It has been my tradition at this blog to take a break from current events in late August. Instead, I offer a series of posts about academia, economics, and editing, focusing on comments or themes that caught my eye in the last year. I start with the story of the 296-page footnote, and how its author cried out for an editor.
Alexander Gordon, a personal acquaintance, described him as physically \’of large build and in character sententious but kindly, and absolutely destitute of humour\’ … He made a fortune as a jeweller and goldsmith, enabling him to pursue his interest in theosophy. He became particularly interested in the mystical works of William Law. … About 1845 he advertised for an assistant to help prepare a biography of Law, for which he acquired a great collection of antiquarian works in addition to his existing library. He began to print an Outline of the Qualifications . . . for the Biography of … Law in November 1847, finally completing it at Christmas 1853, but he circulated copies of the incomplete text before it was finished. To the completed work he added To the Christianity, the philosophy, the erudition, science and noble intelligence of the age. Notes and materials for . . . biography of… Law. Comprising an elucidation of … the writings of … Bohme, and of his great commentator . . . Freher; with a notice of the mystical divinity … of all ages of the world (1854). The 700-page work is disorderly beyond description, \’a chaotic mixture of the relevant and the irrelevant\’ (Hobhouse, 196), yet it contains much bibliographical and biographical information of value.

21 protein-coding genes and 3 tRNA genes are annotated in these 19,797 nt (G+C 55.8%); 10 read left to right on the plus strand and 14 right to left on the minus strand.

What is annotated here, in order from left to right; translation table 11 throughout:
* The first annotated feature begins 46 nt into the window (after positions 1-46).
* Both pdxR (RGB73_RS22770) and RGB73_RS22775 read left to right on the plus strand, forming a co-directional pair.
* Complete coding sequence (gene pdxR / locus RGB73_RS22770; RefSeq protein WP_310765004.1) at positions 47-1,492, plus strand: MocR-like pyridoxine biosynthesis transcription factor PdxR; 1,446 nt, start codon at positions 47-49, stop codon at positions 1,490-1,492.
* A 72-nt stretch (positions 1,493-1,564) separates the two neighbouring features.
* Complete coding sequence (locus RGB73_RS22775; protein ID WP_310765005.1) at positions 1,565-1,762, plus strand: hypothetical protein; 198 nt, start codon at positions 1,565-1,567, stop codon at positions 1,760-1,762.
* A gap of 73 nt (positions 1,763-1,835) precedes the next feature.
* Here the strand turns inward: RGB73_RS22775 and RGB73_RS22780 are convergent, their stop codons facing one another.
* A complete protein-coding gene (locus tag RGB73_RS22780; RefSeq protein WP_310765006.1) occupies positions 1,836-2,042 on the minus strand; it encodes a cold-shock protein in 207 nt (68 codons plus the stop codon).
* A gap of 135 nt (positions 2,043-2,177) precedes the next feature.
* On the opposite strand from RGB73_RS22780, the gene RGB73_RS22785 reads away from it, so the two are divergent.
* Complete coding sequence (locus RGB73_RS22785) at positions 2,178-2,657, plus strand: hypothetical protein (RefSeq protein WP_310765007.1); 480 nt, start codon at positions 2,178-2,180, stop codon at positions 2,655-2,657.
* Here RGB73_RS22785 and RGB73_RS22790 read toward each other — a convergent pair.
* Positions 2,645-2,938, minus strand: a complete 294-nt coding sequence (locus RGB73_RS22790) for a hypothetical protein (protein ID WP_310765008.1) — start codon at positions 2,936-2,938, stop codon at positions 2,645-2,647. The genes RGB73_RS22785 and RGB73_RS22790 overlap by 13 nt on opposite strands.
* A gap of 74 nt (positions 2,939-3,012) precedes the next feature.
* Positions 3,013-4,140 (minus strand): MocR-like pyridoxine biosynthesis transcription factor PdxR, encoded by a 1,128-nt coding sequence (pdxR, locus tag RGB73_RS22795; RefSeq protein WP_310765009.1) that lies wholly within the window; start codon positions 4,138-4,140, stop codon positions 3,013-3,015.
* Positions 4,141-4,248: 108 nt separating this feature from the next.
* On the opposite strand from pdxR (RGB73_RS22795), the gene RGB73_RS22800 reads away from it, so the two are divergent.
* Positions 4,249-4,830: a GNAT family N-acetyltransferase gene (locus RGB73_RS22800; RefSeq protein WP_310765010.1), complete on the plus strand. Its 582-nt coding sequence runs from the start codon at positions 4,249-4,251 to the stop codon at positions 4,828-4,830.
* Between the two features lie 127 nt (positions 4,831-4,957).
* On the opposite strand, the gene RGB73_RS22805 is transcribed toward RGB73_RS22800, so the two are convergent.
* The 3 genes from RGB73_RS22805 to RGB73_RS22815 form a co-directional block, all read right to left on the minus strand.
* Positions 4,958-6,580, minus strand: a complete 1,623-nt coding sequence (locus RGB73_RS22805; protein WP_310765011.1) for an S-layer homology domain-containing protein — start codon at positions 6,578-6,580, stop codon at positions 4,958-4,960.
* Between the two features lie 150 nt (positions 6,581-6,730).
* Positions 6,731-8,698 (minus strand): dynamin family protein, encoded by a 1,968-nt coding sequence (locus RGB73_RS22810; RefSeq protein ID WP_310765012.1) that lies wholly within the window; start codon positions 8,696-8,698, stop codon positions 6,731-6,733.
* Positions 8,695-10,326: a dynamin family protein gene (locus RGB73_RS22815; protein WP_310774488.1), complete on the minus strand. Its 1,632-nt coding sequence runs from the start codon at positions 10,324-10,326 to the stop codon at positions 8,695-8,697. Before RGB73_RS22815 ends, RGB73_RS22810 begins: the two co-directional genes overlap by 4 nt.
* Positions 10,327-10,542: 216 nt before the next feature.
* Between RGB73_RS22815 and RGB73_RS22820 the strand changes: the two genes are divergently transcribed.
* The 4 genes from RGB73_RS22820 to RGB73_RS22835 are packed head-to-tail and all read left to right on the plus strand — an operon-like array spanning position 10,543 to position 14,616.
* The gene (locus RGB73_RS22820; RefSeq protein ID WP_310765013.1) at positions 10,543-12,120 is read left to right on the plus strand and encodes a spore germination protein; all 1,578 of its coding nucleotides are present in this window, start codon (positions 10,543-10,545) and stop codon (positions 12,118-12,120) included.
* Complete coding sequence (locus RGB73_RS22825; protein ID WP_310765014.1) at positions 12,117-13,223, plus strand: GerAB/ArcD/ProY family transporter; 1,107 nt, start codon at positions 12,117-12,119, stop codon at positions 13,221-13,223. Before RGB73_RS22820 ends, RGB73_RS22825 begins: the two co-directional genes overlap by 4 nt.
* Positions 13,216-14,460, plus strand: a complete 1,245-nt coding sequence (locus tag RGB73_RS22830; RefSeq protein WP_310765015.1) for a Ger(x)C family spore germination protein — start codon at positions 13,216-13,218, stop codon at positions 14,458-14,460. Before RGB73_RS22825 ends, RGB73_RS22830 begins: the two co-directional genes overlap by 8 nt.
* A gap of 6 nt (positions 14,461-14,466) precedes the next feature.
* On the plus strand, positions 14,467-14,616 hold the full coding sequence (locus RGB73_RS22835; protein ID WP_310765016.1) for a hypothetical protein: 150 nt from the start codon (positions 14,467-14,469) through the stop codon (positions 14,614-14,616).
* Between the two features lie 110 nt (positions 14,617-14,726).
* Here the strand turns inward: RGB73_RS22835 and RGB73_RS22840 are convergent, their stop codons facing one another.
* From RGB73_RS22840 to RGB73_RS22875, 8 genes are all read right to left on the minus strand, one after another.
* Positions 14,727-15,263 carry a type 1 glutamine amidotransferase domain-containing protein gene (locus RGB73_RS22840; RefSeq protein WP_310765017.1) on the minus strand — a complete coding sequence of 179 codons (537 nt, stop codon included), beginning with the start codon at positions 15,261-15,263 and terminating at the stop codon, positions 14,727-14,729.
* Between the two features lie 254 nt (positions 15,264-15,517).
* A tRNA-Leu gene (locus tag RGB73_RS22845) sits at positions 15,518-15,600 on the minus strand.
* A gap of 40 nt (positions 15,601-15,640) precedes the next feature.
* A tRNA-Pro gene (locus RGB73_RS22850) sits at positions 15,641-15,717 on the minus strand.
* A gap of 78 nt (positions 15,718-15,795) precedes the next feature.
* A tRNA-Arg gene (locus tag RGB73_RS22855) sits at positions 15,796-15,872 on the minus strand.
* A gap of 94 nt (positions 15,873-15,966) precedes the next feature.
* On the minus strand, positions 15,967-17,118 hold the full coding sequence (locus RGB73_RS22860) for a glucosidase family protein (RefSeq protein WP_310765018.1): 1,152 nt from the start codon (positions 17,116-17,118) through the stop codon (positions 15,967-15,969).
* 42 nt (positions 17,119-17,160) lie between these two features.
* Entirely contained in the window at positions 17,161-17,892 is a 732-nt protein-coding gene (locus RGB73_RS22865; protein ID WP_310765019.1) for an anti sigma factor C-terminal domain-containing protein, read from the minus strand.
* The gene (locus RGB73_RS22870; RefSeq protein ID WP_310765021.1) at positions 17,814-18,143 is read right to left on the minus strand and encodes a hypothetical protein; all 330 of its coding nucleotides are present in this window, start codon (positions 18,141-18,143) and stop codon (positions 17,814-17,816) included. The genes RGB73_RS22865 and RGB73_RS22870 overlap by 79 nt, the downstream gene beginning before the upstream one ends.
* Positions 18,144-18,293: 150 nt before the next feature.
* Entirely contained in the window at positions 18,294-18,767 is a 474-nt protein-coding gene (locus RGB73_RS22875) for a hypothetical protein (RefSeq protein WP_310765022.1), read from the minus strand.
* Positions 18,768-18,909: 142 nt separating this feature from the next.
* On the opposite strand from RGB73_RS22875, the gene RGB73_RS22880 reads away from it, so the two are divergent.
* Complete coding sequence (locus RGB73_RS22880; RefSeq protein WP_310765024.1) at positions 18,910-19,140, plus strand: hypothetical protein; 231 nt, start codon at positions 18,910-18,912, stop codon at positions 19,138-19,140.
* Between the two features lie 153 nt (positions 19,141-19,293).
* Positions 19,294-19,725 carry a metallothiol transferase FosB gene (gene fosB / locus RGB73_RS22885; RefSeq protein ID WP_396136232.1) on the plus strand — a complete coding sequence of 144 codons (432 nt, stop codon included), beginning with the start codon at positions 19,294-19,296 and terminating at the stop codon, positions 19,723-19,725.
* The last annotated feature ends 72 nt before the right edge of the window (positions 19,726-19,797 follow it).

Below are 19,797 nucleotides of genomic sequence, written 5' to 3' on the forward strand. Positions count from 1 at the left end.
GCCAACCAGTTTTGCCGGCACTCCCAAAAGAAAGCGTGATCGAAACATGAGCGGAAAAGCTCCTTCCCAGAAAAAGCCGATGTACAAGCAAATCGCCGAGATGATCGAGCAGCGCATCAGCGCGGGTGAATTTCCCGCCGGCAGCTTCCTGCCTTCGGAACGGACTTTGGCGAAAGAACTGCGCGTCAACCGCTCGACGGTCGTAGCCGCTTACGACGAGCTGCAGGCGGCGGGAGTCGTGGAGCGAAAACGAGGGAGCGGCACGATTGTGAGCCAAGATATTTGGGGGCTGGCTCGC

The understanding of the Editor upon the subjects of recondite and practical knowledge introduced into this work, having been greatly enlarged and perfectionated during the several years he has been occupied over it, especially as he approached to its conclusion, when it was, that he first obtained a true and philosophic insight into the arcanum of \”Animal\” or \”Vital Magnetism,\” so denominated, with the magical wonders that lie couched in it, both as a science and an art; and without which apprehension, it must be affirmed, that neither the original revelations of Scripture as to their literal truth, nor the purely magic phenomena of Nature in any age, can be adequately understood, or rationally explained :—such being the case, the reader will please to observe, that those only of its statements ore to be regarded as the Editor\’s final determinations, which shall be found to be unmodified by subsequent remarks, either in the work itself, or in the \” Introduction to Theosophy,\” which immediately succeeded to it, or by the contents of the \”Corrigenda and Addenda \” prefixed to it, and immediately following the present introduction* or Preface.
And so it goes, for 34 pages of \”Preface\” and 688 pages of text that follow, all in very small print. When I find myself smiling at Walton\’s book, I also find myself thinking: \”Oh yeah, buddy? What are the 700 pages of small print that you poured your own heart and soul into lately?\”
As a relief to the uniformity and matter of these pages, we present currently therewith, the following Notes and Memoranda, relating to the personal history, birth-place, family and friends of the subject of the proposed biography ; which, though belonging more appropriately to that work, may not be unacceptable to the readers of this preliminary treatise.